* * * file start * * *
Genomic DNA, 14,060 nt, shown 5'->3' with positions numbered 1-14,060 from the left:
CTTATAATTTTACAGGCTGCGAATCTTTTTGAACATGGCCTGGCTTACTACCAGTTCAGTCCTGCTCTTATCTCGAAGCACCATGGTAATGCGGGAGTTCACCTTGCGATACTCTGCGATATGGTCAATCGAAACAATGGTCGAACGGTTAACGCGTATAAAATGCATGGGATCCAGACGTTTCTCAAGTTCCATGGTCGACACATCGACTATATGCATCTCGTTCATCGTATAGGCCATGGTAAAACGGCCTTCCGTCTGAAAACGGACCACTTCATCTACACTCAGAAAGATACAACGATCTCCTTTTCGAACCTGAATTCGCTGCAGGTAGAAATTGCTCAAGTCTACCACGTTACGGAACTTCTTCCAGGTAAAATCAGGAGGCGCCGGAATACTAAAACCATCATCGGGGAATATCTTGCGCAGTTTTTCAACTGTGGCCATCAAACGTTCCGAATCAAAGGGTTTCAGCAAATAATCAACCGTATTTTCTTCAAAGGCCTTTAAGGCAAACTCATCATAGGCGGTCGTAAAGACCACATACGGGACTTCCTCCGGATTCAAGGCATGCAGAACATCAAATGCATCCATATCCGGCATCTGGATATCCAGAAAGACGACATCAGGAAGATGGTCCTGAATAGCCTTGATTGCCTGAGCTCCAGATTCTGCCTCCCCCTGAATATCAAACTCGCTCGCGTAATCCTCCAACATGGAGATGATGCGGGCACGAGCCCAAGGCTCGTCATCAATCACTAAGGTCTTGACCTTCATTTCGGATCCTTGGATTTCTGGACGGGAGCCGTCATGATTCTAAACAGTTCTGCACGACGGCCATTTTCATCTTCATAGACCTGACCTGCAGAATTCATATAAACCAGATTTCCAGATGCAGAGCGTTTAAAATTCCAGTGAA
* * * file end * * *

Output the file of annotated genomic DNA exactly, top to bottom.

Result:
Genomic DNA, 14,060 nt, shown 5'->3' with positions numbered 1-14,060 from the left:
CTTATAATTTTACAGGCTGCGAATCTTTTTGAACATGGCCTGGCTTACTACCAGTTCAGTCCTGCTCTTATCTCGAAGCACCATGGTAATGCGGGAGTTCACCTTGCGATACTCTGCGATATGGTCAATCGAAACAATGGTCGAACGGTTAACGCGTATAAAATGCATGGGATCCAGACGTTTCTCAAGTTCCATGGTCGACACATCGACTATATGCATCTCGTTCATCGTATAGGCCATGGTAAAACGGCCTTCCGTCTGAAAACGGACCACTTCATCTACACTCAGAAAGATACAACGATCTCCTTTTCGAACCTGAATTCGCTGCAGGTAGAAATTGCTCAAGTCTACCACGTTACGGAACTTCTTCCAGGTAAAATCAGGAGGCGCCGGAATACTAAAACCATCATCGGGGAATATCTTGCGCAGTTTTTCAACTGTGGCCATCAAACGTTCCGAATCAAAGGGTTTCAGCAAATAATCAACCGTATTTTCTTCAAAGGCCTTTAAGGCAAACTCATCATAGGCGGTCGTAAAGACCACATACGGGACTTCCTCCGGATTCAAGGCATGCAGAACATCAAATGCATCCATATCCGGCATCTGGATATCCAGAAAGACGACATCAGGAAGATGGTCCTGAATAGCCTTGATTGCCTGAGCTCCAGATTCTGCCTCCCCCTGAATATCAAACTCGCTCGCGTAATCCTCCAACATGGAGATGATGCGGGCACGAGCCCAAGGCTCGTCATCAATCACTAAGGTCTTGACCTTCATTTCGGATCCTTGGATTTCTGGACGGGAGCCGTCATGATTCTAAACAGTTCTGCACGACGGCCATTTTCATCTTCATAGACCTGACCTGCAGAATTCATATAAACCAGATTTCCAGATGCAGAGCGTTTAAAATTCCAGTGAA